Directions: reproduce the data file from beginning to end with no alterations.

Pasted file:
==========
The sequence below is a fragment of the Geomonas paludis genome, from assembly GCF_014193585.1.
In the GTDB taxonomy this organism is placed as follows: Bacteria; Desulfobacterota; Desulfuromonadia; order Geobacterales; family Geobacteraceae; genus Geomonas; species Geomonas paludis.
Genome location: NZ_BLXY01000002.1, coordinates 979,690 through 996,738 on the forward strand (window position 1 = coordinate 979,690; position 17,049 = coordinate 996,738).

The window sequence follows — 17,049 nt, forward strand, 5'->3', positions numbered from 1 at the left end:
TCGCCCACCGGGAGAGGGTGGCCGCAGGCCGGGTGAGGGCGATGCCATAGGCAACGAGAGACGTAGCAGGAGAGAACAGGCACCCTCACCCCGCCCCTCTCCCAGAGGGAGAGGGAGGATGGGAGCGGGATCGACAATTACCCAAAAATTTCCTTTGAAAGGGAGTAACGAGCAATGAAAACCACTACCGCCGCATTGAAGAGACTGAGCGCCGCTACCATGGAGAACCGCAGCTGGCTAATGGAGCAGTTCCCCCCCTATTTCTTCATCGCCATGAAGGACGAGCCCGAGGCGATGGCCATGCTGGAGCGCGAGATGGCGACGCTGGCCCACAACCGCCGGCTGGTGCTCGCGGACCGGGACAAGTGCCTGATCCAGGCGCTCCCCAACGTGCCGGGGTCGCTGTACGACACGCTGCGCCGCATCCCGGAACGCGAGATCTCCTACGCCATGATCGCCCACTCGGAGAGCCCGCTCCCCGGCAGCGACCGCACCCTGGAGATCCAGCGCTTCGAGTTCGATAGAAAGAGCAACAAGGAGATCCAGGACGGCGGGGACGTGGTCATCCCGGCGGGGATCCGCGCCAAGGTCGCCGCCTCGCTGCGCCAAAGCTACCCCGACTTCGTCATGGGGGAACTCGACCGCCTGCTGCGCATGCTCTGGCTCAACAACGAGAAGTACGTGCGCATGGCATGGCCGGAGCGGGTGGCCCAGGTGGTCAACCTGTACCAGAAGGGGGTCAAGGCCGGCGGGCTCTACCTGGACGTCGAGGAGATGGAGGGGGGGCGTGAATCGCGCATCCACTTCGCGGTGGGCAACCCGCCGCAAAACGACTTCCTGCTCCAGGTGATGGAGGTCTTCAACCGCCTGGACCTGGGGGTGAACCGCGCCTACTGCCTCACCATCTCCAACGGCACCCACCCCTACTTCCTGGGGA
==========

The sequence below is a fragment of the Geomonas paludis genome, from assembly GCF_014193585.1.
In the GTDB taxonomy this organism is placed as follows: Bacteria; Desulfobacterota; Desulfuromonadia; order Geobacterales; family Geobacteraceae; genus Geomonas; species Geomonas paludis.
Genome location: NZ_BLXY01000002.1, coordinates 979,690 through 996,738 on the forward strand (window position 1 = coordinate 979,690; position 17,049 = coordinate 996,738).

The window sequence follows — 17,049 nt, forward strand, 5'->3', positions numbered from 1 at the left end:
TCGCCCACCGGGAGAGGGTGGCCGCAGGCCGGGTGAGGGCGATGCCATAGGCAACGAGAGACGTAGCAGGAGAGAACAGGCACCCTCACCCCGCCCCTCTCCCAGAGGGAGAGGGAGGATGGGAGCGGGATCGACAATTACCCAAAAATTTCCTTTGAAAGGGAGTAACGAGCAATGAAAACCACTACCGCCGCATTGAAGAGACTGAGCGCCGCTACCATGGAGAACCGCAGCTGGCTAATGGAGCAGTTCCCCCCCTATTTCTTCATCGCCATGAAGGACGAGCCCGAGGCGATGGCCATGCTGGAGCGCGAGATGGCGACGCTGGCCCACAACCGCCGGCTGGTGCTCGCGGACCGGGACAAGTGCCTGATCCAGGCGCTCCCCAACGTGCCGGGGTCGCTGTACGACACGCTGCGCCGCATCCCGGAACGCGAGATCTCCTACGCCATGATCGCCCACTCGGAGAGCCCGCTCCCCGGCAGCGACCGCACCCTGGAGATCCAGCGCTTCGAGTTCGATAGAAAGAGCAACAAGGAGATCCAGGACGGCGGGGACGTGGTCATCCCGGCGGGGATCCGCGCCAAGGTCGCCGCCTCGCTGCGCCAAAGCTACCCCGACTTCGTCATGGGGGAACTCGACCGCCTGCTGCGCATGCTCTGGCTCAACAACGAGAAGTACGTGCGCATGGCATGGCCGGAGCGGGTGGCCCAGGTGGTCAACCTGTACCAGAAGGGGGTCAAGGCCGGCGGGCTCTACCTGGACGTCGAGGAGATGGAGGGGGGGCGTGAATCGCGCATCCACTTCGCGGTGGGCAACCCGCCGCAAAACGACTTCCTGCTCCAGGTGATGGAGGTCTTCAACCGCCTGGACCTGGGGGTGAACCGCGCCTACTGCCTCACCATCTCCAACGGCACCCACCCCTACTTCCTGGGGA